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Paving the Way for a Hindu Rashtra

Ridima Gupta, Student, Jindal Global Law School, Haryana

Didi (Sister), which party did you vote for in 2020 Delhi assembly elections?;

You did not vote for BJP that means you are not a Hindu and you are an Anti- nationalist”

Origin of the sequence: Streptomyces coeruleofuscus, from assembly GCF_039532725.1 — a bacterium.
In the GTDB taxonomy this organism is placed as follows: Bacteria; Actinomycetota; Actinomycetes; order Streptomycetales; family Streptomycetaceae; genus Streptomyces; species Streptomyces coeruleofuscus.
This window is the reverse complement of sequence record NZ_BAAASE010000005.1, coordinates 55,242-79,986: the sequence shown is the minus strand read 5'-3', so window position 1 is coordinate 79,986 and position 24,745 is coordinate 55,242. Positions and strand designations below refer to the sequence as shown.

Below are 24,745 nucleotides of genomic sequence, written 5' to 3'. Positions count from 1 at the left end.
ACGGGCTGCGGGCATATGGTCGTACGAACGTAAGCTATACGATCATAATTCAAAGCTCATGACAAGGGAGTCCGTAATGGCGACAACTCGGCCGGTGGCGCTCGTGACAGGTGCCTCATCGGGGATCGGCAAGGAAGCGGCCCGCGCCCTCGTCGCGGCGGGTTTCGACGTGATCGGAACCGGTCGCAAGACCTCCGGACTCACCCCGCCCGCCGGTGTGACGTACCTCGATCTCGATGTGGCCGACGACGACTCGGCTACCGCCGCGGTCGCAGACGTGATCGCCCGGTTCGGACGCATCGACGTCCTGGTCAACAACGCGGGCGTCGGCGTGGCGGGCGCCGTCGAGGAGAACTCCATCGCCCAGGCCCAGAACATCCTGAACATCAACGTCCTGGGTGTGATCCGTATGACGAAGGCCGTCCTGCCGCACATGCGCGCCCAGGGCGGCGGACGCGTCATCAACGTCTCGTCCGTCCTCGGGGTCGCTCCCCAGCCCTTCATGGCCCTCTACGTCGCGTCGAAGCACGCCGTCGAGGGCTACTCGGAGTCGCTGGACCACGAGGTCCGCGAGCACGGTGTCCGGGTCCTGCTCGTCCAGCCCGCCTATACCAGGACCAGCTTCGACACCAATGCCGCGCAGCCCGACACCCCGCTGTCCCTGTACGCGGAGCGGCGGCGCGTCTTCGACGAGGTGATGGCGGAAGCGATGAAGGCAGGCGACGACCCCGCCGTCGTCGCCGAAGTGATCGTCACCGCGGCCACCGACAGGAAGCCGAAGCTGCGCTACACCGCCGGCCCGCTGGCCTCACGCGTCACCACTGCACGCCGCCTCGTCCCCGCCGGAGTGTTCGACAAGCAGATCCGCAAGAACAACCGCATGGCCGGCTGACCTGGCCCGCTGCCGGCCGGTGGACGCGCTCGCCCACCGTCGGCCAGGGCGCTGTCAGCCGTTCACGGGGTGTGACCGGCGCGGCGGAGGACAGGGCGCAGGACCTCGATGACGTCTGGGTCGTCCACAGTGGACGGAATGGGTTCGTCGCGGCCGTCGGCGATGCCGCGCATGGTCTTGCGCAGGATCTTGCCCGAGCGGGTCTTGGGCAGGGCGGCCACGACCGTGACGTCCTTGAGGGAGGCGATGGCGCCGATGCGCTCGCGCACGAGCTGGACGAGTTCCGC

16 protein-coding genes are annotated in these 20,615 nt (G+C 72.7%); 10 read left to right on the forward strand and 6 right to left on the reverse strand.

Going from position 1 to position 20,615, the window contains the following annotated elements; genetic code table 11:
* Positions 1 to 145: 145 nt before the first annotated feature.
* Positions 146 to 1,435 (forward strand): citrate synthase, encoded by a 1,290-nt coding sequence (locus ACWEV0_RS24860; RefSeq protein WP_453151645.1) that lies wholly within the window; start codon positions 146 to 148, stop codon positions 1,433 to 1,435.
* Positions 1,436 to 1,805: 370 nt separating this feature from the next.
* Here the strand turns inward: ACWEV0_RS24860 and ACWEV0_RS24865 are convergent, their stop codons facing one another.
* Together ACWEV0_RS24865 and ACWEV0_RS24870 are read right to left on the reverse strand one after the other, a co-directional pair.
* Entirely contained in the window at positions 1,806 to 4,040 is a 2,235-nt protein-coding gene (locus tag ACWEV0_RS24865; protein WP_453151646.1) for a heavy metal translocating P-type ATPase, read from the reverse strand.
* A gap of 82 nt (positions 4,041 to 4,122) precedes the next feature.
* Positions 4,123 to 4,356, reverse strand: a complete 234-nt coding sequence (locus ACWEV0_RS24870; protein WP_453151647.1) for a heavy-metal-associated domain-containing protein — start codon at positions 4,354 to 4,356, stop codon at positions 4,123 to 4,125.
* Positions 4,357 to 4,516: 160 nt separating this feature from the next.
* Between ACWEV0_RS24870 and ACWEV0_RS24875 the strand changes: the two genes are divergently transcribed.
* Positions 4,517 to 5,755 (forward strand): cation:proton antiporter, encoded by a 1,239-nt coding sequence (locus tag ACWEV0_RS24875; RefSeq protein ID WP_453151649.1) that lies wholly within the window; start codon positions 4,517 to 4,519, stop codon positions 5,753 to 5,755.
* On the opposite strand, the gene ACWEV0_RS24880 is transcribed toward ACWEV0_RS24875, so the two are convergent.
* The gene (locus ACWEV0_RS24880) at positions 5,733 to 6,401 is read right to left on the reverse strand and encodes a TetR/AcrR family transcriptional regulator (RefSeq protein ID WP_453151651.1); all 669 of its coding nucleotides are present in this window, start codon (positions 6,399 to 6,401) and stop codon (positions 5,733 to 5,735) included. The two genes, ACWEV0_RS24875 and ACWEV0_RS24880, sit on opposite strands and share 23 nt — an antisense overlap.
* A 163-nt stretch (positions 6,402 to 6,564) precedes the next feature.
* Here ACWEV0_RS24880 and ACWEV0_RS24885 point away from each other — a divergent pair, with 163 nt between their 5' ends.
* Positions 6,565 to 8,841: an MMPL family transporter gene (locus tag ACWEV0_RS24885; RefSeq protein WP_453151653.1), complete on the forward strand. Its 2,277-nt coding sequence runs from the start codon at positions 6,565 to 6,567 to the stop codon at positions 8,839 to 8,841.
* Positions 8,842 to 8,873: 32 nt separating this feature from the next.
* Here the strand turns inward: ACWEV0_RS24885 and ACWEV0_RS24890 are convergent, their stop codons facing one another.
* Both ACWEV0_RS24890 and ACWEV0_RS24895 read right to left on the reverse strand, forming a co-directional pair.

said a 10-year-old to me. It made me think, the word ‘Hindu’ has a unique valence in the context of India. It is the word which forms the part of “Hindu-stan”, “Hindu-ism”, “Hindutva”. Many people are oblivious to the actual origin of the word, and their only conscience lies in what the state tells them. The original term “Hindu” has no religious context, whatsoever. The first mention of the term is traceable to “Zend Avesta”, the religious text of Zoroastrianism, which uses it as an Ethno-Geographical term. Thus, Before it acquired a religious connotation, it only meant “Indians”, living across Sindh. There is no mention of the term in any of the epic pieces of literature such as Vedas, Gita, Purana. Hinduism gained significance when Raja Ram Mohan coined it in 1816-17 as the Sanatana Dharma which regulates the mode of people’s life on the basis of Karma (Deeds), Parmatma (spiritual and intellectual possession), and Gyana (wisdom). Interestingly, the word had never attempted to establish dominance or spread its religion until 1923 when Veer Savarkar published his pamphlet, “Who is a Hindu?” as there was an attempt to establish Hinduism as a part of Hindutva. According to him, Hindutva meant India is the land of Hindus since their ethnicity is Indian and since Hindu faith originated in India, For him, “Hinduness” was synonymous to “Indianness”. He thus kept Islam and Christianity out of the definition of Hindu. The ruling party of India, Bhartiya Janta Party, adopted its ideology as Hindutva in 1989 and it is because of this that the secularism of the nation is being threatened by the ideology of the ruling party and their attempt to blur the distinction between Hinduism and Hindutva. This is evident from the barbarous act of demolishing Babri Mosque and from the violent protests over the enactment of citizenship amendment act.